The amount of UM coverage is subject to the limitations and exclusions stated in the policies. Each policy limits Shelter's liability for UM coverage to $100,000 per person, but the policies contain an “owned-vehicle” partial exclusion that further limits Shelter's liability to $25,000. The “owned-vehicle” partial exclusion applies when any part of the “damages” (i.e., the money owed to an insured for bodily injury sustained by that insured) are sustained while the insured is occupying a vehicle owned by the insured but not covered by the policy.
Doris' first argument raises the question of whether the term “the insured” in these provisions refers to Jerry or Doris. Shelter acknowledged that the policies covered Jerry for his wrongful death, but there was limited coverage under two of the policies because the accident occuned while Jerry was occupying a car he owned, but it was not the vehicle covered by those policies. Doris concedes that, if “the insured” refers to Jerry, the partial exclusion limits coverage under the other two policies. She claims, however, that she is entitled to UM coverage and that Shelter is liable for the policies' full UM coverage limits because the partial exclusion does not apply to her. Doris notes that damages for wrongful death do not belong to the decedent or the decedent's estate but rather to the class of persons authorized by section 537.080 to bring the wrongful death claim. Lawrence v. Beverly Manor, 273 S.W.3d 525, 527 (Mo. banc 2009). As Jerry's widow, Doris sustained damages as result of his wrongful death. Doris contends that the policies provide coverage to her for these damages, and because she was not in the car when the accident occurred, the partial exclusion does not limit this coverage.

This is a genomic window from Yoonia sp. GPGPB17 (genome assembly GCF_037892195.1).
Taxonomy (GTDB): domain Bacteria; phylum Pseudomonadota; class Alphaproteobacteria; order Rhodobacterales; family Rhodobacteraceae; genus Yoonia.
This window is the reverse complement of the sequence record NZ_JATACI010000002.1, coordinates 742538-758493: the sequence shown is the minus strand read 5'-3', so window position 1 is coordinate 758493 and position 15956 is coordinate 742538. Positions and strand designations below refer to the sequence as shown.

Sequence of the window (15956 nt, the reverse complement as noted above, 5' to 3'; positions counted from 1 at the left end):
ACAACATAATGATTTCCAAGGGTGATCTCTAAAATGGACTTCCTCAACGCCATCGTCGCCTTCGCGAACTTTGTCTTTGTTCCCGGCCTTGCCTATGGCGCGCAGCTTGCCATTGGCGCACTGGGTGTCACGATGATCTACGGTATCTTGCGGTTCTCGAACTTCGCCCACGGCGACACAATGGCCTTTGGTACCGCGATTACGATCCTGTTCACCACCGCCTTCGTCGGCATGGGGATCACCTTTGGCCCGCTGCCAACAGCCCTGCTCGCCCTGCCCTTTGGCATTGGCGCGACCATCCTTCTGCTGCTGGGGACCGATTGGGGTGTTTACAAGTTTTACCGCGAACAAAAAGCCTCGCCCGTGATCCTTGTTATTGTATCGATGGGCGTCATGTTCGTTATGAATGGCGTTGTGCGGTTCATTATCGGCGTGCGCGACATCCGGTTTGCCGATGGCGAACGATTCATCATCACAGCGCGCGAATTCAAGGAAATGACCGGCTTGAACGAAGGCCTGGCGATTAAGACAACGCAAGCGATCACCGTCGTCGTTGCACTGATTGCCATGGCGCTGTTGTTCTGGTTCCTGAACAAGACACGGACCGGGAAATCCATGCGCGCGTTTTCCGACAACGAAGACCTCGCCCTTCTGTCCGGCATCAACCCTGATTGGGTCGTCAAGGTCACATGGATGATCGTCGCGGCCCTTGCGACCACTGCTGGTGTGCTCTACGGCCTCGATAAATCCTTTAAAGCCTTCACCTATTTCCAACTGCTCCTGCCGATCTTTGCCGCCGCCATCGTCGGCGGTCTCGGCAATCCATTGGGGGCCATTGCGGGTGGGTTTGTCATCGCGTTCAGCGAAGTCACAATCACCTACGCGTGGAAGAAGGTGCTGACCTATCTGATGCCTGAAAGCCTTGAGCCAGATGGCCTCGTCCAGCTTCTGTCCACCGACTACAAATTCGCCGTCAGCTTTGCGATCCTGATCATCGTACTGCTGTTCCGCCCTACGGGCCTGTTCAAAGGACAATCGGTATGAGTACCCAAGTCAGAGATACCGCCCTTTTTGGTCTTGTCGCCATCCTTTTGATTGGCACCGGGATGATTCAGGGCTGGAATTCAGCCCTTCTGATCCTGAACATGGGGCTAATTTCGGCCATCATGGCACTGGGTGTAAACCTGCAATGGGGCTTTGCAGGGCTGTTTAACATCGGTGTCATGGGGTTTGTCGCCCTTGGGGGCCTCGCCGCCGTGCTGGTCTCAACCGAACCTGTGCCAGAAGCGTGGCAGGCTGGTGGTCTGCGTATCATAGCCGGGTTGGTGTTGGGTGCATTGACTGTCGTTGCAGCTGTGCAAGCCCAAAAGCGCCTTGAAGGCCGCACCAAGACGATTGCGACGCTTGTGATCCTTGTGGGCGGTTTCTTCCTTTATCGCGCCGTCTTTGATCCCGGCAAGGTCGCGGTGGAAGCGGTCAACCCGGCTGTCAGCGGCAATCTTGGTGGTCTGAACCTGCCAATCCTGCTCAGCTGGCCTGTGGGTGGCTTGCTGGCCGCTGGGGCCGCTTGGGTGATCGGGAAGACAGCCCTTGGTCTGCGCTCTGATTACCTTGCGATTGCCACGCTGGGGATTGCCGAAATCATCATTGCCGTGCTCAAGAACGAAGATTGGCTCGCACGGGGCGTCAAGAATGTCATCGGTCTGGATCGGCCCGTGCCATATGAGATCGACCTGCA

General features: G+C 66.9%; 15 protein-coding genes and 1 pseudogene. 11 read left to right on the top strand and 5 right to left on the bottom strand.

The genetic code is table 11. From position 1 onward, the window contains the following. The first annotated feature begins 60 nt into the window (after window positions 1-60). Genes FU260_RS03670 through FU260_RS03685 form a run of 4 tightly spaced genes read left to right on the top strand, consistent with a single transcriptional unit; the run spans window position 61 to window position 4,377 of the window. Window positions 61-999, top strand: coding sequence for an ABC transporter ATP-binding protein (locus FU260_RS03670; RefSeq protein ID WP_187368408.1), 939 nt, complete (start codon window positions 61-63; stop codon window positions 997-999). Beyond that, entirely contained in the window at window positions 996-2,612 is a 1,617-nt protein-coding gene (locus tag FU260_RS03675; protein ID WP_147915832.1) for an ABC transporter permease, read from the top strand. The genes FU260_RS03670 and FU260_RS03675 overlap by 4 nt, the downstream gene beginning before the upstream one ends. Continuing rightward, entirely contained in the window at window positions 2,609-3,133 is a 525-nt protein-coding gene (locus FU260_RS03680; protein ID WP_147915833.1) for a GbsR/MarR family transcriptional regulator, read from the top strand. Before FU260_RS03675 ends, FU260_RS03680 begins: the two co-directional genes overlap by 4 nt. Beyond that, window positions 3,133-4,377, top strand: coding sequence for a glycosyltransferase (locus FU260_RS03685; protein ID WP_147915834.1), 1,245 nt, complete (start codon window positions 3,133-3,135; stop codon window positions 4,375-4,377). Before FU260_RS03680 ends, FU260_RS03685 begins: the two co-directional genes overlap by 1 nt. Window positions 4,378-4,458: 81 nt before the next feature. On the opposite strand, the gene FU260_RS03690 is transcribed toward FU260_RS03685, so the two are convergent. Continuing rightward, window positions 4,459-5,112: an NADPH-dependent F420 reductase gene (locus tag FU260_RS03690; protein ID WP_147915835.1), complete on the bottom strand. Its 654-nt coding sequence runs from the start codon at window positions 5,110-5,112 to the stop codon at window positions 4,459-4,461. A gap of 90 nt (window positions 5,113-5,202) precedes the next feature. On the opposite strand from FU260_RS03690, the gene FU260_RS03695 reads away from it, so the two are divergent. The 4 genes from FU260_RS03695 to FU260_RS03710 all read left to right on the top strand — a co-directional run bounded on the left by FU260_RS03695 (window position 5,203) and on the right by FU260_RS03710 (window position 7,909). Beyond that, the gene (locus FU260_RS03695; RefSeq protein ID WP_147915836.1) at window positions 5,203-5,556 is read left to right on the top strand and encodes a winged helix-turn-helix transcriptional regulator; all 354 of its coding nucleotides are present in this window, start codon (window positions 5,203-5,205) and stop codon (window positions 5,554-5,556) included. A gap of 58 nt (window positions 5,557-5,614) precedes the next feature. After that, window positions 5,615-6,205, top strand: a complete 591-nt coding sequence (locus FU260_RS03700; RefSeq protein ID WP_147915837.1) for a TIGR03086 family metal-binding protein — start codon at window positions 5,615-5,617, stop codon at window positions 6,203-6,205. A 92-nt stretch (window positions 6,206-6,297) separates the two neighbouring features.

This Court starts with the language of the policies to determine who qualifies as an insured and whether that person is entitled to coverage. See Steele v. Shelter Mut. Ins. Co., 400 S.W.3d 295, 297 (Mo. banc 2013). It is undisputed that both Jerry and Doris qualified as insureds because they are named as insureds on each policy's declarations page. The UM coverage provisions also include a severability clause, which provides that the UM coverage applies separately to each insured. This type of clause has been construed to mean that, when applying the coverage to any particular insured, the term “the insured” is deemed to refer only to the insured who is claiming coverage under the policy. Baker v. DePew, 860 S.W.2d 318, 320 (Mo. banc 1993). “One simple method of visibly demonstrating the impact of the severability clause is to insert the name of the applicable insured immediately following the term ‘insured’ in the relevant provisions.” Id. To determine whether Doris is entitled to coverage, her name should be inserted immediately following the term “insured” throughout the policies.
Applying this method to Doris's claim, she would be entitled to coverage for “money owed to an insured [Doris Floyd] for bodily injury ․ sustained by that insured [Doris Floyd]” and caused by an uninsured motorist. But that is not what happened here. Doris is owed money for bodily injuries caused by an uninsured motorist, but she did not sustain those bodily injuries herself. The plain language of the policies denies her coverage for the damages she sustained as a result of her husband's death.6